Rolling hills of gold, as far as they eye can see. A comfortable silence that is only broken by the chatter of skylarks.
Hanasajiki, or ‘flower gallery’, is a relatively little-known spot to foreign visitors as perhaps is the meaning behind its name. Interestingly, ‘sajiki’ derives from Kabuki Theatre terminology, referring to the raised area of seating usually found on either side of the orchestra, or ‘box seats’. While they share the same physical orientation and social implications as those in Western theatres, they sometimes differ in that guests are seated upon cushions on a floor made of tatami mats, rather than chairs. They are the only remnant of the traditional Kabuki theatre seating style, as after the 19th century the Western style of seating (on uncomfortable tightly packed chairs) was adopted in the rest of the theatre.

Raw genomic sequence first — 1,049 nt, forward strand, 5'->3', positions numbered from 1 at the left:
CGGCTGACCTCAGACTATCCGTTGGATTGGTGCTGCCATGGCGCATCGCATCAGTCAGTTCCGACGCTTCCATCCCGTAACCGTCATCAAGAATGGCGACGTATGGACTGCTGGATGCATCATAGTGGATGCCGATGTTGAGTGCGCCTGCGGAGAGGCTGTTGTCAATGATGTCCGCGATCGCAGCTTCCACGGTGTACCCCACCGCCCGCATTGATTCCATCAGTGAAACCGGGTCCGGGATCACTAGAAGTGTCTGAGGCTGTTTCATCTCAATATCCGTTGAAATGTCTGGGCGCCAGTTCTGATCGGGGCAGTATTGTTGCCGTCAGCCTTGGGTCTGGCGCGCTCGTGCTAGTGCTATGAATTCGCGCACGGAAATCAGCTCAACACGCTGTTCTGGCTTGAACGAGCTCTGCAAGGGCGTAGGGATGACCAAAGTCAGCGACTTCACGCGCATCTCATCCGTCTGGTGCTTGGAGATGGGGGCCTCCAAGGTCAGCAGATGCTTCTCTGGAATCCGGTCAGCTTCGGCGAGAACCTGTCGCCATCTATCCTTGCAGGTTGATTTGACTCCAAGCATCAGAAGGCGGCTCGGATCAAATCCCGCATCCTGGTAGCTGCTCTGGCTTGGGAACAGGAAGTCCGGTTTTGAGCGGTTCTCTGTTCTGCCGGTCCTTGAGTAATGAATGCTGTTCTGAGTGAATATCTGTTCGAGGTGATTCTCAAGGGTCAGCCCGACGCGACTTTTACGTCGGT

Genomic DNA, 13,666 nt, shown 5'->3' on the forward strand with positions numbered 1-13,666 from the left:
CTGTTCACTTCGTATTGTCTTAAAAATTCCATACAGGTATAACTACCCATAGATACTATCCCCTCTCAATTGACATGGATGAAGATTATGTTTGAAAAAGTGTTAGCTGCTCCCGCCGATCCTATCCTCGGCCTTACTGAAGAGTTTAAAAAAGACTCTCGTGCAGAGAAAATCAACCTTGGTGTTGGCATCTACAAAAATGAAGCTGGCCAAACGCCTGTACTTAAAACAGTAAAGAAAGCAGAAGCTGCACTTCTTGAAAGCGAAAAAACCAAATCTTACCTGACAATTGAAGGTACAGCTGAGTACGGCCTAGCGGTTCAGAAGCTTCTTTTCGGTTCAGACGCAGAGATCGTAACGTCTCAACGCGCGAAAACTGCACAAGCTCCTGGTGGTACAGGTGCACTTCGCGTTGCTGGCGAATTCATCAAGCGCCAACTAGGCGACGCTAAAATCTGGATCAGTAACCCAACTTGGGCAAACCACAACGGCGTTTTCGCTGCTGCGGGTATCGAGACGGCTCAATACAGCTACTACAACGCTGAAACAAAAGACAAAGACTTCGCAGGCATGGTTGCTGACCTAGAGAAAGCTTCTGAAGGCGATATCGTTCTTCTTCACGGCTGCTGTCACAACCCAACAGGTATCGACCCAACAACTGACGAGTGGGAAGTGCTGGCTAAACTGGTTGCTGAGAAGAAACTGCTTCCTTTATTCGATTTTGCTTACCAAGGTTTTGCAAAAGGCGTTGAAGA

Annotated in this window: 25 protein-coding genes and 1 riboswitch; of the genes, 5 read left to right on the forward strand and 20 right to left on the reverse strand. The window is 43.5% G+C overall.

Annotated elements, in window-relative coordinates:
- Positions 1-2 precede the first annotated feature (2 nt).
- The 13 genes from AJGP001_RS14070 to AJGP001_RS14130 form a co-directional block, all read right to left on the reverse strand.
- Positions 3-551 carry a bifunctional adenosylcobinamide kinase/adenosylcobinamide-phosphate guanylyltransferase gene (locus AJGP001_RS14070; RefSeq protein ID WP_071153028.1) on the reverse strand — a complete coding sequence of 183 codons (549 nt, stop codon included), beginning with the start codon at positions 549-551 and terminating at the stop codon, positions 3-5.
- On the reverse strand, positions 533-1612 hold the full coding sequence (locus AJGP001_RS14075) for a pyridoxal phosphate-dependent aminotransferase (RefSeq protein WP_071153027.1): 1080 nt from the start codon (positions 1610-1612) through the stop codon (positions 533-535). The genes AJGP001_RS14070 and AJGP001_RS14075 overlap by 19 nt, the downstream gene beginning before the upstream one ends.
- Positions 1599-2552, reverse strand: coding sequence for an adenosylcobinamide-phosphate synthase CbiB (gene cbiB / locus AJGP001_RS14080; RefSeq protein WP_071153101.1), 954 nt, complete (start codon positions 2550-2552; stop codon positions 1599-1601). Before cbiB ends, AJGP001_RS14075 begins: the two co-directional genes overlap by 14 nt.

The box seat analogy no doubt refers to the raised observatory that you will encounter at the beginning of the flower trail, where you can overlook the flowers as you would a theatre stage. At the top of the wooden structure, you are afforded with an expansive view of the park, which exceeds the size of four baseball stadiums and contains in excess of 2.5 million flowers. Beyond the flowers lies the sea.
In spring the dominant flower is Mustard Seed (nanohana), shot through with streaks of purple Murasaki Hanana and multicoloured plots of Linaria.
The flowers change from season to season, with the Mustard Seed followed by Sunflowers in summer, Cosmos in autumn, and Pansies in winter.
Flower Pilgrims will be delighted to know that Hanasajiki is but one of 70 spots on the Awaji Hana Henro, or Awaji Flower Pilgrimage. From Tadao Ando’s Dream Stage (Yumebutai, ‘butai’ being the term for ‘stage’ in Kabuki Theatre) to the Lotus Temple, one could easily while away a day or more flitting among multi-coloured blooms. For an up to date schedule of the latest events, click here (information in Japanese only).